Elfin Saddle – Ringing for the Begin Again

January 01, 1970





Elfin Saddle is actually named for a variety of mushroom, the fairy-tale image
conjured by the band’s moniker is not seriously misleading. This Montreal-based
trio plays a gently psychedelic sort of junk-shop folk, with songs about
oceans, light and hammers. Its second album, Ringing for the Begin Again, suggests the Incredible String Band,
except that the lyrics most listeners won’t understand are not in some Celtic
tongue. They’re in Japanese, the native language of Emi Honda, who sings and
plays ukelele, drums, accordion and saw.


musical (and life) partner, Jordan McKenzie, plays a couple of those instruments,
and also guitar, banjo and xylophone. The third and newest member, Nathan Gage,
handles the low end, on both contrabass and tuba. This instrumentation produces
a cloud of tinkling and clanking, contrasted by sonorous bleats and drones that
are part Indian raga, part oom-pah band. The vocal counterpoint works much the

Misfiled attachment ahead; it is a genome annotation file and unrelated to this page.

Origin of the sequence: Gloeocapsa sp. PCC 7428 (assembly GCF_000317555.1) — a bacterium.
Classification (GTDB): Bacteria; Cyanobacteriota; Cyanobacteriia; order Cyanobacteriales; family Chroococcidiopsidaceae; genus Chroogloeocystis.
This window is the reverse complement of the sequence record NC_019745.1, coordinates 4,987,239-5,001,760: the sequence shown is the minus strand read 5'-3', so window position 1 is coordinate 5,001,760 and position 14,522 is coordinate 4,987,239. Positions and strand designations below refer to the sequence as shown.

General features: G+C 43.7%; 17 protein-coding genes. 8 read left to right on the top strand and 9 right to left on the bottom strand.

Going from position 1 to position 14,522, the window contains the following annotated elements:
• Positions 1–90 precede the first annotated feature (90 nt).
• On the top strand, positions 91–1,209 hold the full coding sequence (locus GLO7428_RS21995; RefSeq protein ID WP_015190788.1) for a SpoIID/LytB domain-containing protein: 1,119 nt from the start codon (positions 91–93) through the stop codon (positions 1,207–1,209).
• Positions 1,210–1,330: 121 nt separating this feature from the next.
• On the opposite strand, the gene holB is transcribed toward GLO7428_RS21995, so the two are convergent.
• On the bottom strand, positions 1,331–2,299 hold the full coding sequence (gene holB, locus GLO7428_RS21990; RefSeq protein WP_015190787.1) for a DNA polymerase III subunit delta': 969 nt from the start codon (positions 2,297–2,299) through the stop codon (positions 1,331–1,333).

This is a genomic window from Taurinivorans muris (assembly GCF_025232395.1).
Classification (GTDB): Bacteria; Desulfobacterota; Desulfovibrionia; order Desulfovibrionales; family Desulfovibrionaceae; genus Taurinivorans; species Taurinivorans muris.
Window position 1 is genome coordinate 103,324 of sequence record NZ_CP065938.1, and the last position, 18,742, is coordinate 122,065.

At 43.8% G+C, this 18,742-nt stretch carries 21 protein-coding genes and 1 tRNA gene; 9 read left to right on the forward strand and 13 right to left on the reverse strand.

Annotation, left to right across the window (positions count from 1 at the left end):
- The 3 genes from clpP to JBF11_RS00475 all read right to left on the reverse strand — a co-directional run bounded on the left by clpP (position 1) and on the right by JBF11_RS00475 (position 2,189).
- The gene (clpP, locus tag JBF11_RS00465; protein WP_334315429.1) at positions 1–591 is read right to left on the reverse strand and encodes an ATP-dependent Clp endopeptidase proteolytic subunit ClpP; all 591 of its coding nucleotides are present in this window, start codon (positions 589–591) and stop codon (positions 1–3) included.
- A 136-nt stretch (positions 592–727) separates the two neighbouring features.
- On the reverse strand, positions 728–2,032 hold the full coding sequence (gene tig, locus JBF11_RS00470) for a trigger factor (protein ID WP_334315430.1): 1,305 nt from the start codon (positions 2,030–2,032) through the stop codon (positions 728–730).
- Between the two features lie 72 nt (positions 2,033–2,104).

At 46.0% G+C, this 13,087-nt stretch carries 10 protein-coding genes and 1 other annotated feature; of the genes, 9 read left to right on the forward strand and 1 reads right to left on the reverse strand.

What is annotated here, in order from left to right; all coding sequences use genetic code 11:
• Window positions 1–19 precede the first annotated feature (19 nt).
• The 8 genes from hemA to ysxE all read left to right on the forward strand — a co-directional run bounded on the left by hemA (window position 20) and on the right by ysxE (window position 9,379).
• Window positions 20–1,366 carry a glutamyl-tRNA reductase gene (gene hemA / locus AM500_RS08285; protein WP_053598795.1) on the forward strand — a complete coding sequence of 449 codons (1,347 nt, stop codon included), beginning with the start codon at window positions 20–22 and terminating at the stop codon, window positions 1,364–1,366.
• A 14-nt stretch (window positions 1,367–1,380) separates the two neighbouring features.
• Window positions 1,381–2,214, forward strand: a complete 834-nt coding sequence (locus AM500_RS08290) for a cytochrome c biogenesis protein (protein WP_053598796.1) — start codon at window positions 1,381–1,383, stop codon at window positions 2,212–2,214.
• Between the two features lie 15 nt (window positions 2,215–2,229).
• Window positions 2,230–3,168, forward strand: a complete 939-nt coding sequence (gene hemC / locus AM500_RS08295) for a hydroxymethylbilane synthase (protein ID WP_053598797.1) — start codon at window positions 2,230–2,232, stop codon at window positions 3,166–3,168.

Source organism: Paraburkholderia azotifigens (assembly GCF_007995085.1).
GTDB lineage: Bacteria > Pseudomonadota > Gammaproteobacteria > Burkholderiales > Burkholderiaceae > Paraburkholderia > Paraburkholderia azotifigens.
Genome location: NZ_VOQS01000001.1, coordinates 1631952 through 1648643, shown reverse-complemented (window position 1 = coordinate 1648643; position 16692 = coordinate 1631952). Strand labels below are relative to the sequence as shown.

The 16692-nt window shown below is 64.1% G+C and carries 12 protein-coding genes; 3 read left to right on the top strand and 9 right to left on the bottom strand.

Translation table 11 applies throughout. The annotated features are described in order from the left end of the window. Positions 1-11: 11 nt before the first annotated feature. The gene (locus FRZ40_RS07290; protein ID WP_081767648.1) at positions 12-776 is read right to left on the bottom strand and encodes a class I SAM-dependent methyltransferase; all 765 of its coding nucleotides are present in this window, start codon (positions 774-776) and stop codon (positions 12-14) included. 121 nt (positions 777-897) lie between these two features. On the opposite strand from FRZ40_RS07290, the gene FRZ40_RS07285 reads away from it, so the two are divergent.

same way, with Honda singing in a schoolgirl soprano several registers above
McKenzie’s grownup baritone.


no point in pretending that Elfin Saddle is a tough-minded outfit. “Ooo,
sunlight matters,” announces McKenzie in “The Living Light,”
while Honda’s numbers include “Sakura,” “the story of a frenzied
blossom.” But the threesome’s music can blossom into something resembling
frenzy, as Honda and Mckenzie trade vocals (sometimes multi-tracked) over
insistent pitches and abundant percussion. The most ecstatic passages come in
such tracks as “Running Sheep” and “Muskeg Parade,” which
lack either English or words altogether. However much Elfin Saddle prize
flowers and sun, its best music simply exalts sound.


Standout Tracks: “Running
Sheep,” “Muskeg Parade” MARK JENKINS




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